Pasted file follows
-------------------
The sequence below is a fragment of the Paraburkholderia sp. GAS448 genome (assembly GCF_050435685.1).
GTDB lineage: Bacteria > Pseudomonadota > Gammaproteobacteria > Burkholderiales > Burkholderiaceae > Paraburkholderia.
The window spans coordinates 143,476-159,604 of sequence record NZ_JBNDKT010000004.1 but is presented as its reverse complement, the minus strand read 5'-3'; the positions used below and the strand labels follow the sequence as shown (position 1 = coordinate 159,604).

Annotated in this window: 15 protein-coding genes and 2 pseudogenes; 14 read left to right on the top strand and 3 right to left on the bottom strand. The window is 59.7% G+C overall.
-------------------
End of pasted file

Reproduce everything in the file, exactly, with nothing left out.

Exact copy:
The sequence below is a fragment of the Paraburkholderia sp. GAS448 genome (assembly GCF_050435685.1).
GTDB lineage: Bacteria > Pseudomonadota > Gammaproteobacteria > Burkholderiales > Burkholderiaceae > Paraburkholderia.
The window spans coordinates 143,476-159,604 of sequence record NZ_JBNDKT010000004.1 but is presented as its reverse complement, the minus strand read 5'-3'; the positions used below and the strand labels follow the sequence as shown (position 1 = coordinate 159,604).

Annotated in this window: 15 protein-coding genes and 2 pseudogenes; 14 read left to right on the top strand and 3 right to left on the bottom strand. The window is 59.7% G+C overall.